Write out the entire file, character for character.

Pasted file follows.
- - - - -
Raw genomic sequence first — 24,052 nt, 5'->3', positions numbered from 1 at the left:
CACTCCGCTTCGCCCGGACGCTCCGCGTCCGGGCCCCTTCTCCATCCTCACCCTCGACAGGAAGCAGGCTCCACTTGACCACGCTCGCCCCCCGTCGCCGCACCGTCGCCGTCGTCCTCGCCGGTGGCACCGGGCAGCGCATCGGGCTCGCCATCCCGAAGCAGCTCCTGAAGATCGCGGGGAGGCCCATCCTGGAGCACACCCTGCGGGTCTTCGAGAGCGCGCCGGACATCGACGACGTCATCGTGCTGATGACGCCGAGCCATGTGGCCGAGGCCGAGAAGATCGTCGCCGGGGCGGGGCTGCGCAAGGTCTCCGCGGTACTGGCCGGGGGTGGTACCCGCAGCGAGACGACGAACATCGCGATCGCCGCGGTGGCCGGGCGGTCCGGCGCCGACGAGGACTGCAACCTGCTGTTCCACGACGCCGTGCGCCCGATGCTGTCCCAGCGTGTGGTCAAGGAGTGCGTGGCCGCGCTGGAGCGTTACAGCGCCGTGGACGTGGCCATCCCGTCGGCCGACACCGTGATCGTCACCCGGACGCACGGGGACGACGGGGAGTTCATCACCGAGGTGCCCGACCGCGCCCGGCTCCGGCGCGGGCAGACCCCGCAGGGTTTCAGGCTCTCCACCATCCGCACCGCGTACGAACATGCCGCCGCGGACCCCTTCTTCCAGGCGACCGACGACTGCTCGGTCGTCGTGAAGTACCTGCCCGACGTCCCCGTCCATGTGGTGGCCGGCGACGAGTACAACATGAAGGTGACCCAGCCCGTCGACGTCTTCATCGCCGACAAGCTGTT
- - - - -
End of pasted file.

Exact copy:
Raw genomic sequence first — 24,052 nt, 5'->3', positions numbered from 1 at the left:
CACTCCGCTTCGCCCGGACGCTCCGCGTCCGGGCCCCTTCTCCATCCTCACCCTCGACAGGAAGCAGGCTCCACTTGACCACGCTCGCCCCCCGTCGCCGCACCGTCGCCGTCGTCCTCGCCGGTGGCACCGGGCAGCGCATCGGGCTCGCCATCCCGAAGCAGCTCCTGAAGATCGCGGGGAGGCCCATCCTGGAGCACACCCTGCGGGTCTTCGAGAGCGCGCCGGACATCGACGACGTCATCGTGCTGATGACGCCGAGCCATGTGGCCGAGGCCGAGAAGATCGTCGCCGGGGCGGGGCTGCGCAAGGTCTCCGCGGTACTGGCCGGGGGTGGTACCCGCAGCGAGACGACGAACATCGCGATCGCCGCGGTGGCCGGGCGGTCCGGCGCCGACGAGGACTGCAACCTGCTGTTCCACGACGCCGTGCGCCCGATGCTGTCCCAGCGTGTGGTCAAGGAGTGCGTGGCCGCGCTGGAGCGTTACAGCGCCGTGGACGTGGCCATCCCGTCGGCCGACACCGTGATCGTCACCCGGACGCACGGGGACGACGGGGAGTTCATCACCGAGGTGCCCGACCGCGCCCGGCTCCGGCGCGGGCAGACCCCGCAGGGTTTCAGGCTCTCCACCATCCGCACCGCGTACGAACATGCCGCCGCGGACCCCTTCTTCCAGGCGACCGACGACTGCTCGGTCGTCGTGAAGTACCTGCCCGACGTCCCCGTCCATGTGGTGGCCGGCGACGAGTACAACATGAAGGTGACCCAGCCCGTCGACGTCTTCATCGCCGACAAGCTGTT